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Gradually, then suddenly

Posted: October 27, 2013 2:00 a.m.
Updated: October 27, 2013 2:00 a.m.
 

I wasn’t too happy to read about the closing of the Spectrum Health Club in The Signal but I was not surprised. For many months my wife and I had been discussing the likelihood of it happening.

There is a quote attributed to Ernest Hemmingway on bankruptcy. When asked, “How did you go bankrupt?” He replied, “Two ways, gradually and then suddenly.”

The CEO of Spectrum said in an email to members that the increase of the local competition was a main reason for the closing. Spectrum CEO Bud Rockhill, in an interview with The Signal, when asked about the location of the Valencia facility, said, “it was not an optimal location as far as visibility.”

I think the closing is partially due to competition but the club location is an asset. For years Spectrum had no issue attracting and retaining members and suddenly, the location is at fault?

The location is an asset: surrounded by thousands of potential clients living within walking distance; half a block away from a globally branded hotel; two free, covered parking lots within 150 steps to the front door of the club and is it is the middle of town!
The real issues behind Spectrum closing are internal, not external.

I have been a member for years and have witnessed first-hand the treatment of the facility, staff and clients and the dereliction of management responsibilities. It all starts at the top. Despite the desire of many who lead organizations, any person who wants to run a first class organization cannot neglect the details.

I visited LEGOLAND for the first (and likely last) time this summer, and watched the leadership team walk around with clipboards and pens, ignoring what was right in front of them: dirty, cracked concrete, litter, shabby food and retail facilities with a disengaged staff. On leaving I thought about writing a letter but determined I would not waste my time when it was clear that those in charge cared less than I did.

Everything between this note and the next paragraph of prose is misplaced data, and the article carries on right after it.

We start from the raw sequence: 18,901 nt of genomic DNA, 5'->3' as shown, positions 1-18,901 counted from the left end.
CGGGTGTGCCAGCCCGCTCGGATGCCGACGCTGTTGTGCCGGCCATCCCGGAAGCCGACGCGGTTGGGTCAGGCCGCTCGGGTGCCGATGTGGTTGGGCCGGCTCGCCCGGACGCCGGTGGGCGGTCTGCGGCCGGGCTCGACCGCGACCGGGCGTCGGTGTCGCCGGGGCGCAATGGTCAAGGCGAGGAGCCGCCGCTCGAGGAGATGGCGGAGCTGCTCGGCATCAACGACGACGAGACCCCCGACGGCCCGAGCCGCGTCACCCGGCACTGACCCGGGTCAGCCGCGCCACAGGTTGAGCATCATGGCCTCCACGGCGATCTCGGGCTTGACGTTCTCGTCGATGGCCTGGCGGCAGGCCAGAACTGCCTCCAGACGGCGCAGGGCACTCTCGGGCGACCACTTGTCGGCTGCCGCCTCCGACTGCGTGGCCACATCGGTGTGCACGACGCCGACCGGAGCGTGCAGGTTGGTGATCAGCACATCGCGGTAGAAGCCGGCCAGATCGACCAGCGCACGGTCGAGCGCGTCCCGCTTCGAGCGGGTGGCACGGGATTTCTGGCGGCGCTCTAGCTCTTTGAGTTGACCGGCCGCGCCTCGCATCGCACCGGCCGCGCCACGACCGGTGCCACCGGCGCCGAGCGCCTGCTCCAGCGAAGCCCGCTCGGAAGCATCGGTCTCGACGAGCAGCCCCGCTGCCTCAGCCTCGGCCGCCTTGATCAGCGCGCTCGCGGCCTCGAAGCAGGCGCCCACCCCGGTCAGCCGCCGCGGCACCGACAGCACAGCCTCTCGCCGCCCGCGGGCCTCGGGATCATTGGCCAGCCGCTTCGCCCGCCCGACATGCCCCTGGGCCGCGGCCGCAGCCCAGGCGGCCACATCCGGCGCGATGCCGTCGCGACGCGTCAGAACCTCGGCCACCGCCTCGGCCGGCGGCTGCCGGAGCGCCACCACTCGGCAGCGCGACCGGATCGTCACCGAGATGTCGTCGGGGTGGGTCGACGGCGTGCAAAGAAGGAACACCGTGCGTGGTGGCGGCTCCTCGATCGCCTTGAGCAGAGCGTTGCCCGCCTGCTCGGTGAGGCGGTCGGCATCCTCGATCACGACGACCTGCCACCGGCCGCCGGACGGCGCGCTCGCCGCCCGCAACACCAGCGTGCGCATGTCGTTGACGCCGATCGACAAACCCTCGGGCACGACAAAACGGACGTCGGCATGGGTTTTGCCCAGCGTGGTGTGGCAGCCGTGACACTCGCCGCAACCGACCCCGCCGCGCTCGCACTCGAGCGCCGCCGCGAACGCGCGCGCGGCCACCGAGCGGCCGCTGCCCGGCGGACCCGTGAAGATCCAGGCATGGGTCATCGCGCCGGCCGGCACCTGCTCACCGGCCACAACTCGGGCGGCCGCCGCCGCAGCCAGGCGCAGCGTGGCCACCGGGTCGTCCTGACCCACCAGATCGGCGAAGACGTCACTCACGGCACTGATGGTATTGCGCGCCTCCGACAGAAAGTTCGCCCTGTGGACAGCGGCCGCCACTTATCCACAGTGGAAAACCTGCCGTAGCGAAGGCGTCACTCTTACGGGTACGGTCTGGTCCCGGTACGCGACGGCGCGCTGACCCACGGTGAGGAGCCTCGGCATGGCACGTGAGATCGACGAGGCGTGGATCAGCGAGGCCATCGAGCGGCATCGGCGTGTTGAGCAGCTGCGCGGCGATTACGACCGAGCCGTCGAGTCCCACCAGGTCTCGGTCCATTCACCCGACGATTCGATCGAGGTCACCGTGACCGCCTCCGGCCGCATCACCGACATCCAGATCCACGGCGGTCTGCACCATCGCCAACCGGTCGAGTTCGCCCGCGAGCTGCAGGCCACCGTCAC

At Spectrum, particularly on weekends, I dealt with workout machines that were out of order; empty clean wipe dispensers; disengaged front desk staff giving half-hearted welcomes to members. Emails were not responded to.

There was a lack of enforcement of posted rules in workout areas.

Most of this stemmed from an ill-suited club manager. During my one brief encounter with him I quickly understood he did not like people nor did he want to have to deal with the issue I brought to him about getting a guest pass for our son.

Around this time, several new, competing clubs opened at lower initial prices, a standard tactic to gain volume in a market. The first thing that happened was that many of the Spectrum staff left, in a rush.

This indicated to me that the manager lacked the respect and engagement of his team.

The second thing that took place was that Spectrum made a decision to hold and in some cases, increase prices.

When there is advertised value for this kind of strategy and it is understood by paying clients, it usually well received and accepted. There may be some price sensitivity but the increased revenue offsets the loss of membership volume.

But there was no plan to add more value to the membership. There was no plan to add new members to the club.

There was no plan to retain current members from defecting to the new competing clubs.

There are lots of lessons to be learned for every business with this closing. The one I would like to pass along is this: one bad manager can start your company down a path that you may not be able to recover from. Do you have a manager like this on your payroll?

Ken Keller is CEO of STAR Business Consulting Inc., a company that works with small and midsize business owners to grow top line revenue. He can be reached at KenKeller@SBCglobal.net. Keller’s column reflects his own views and not necessarily those of The Signal.

 

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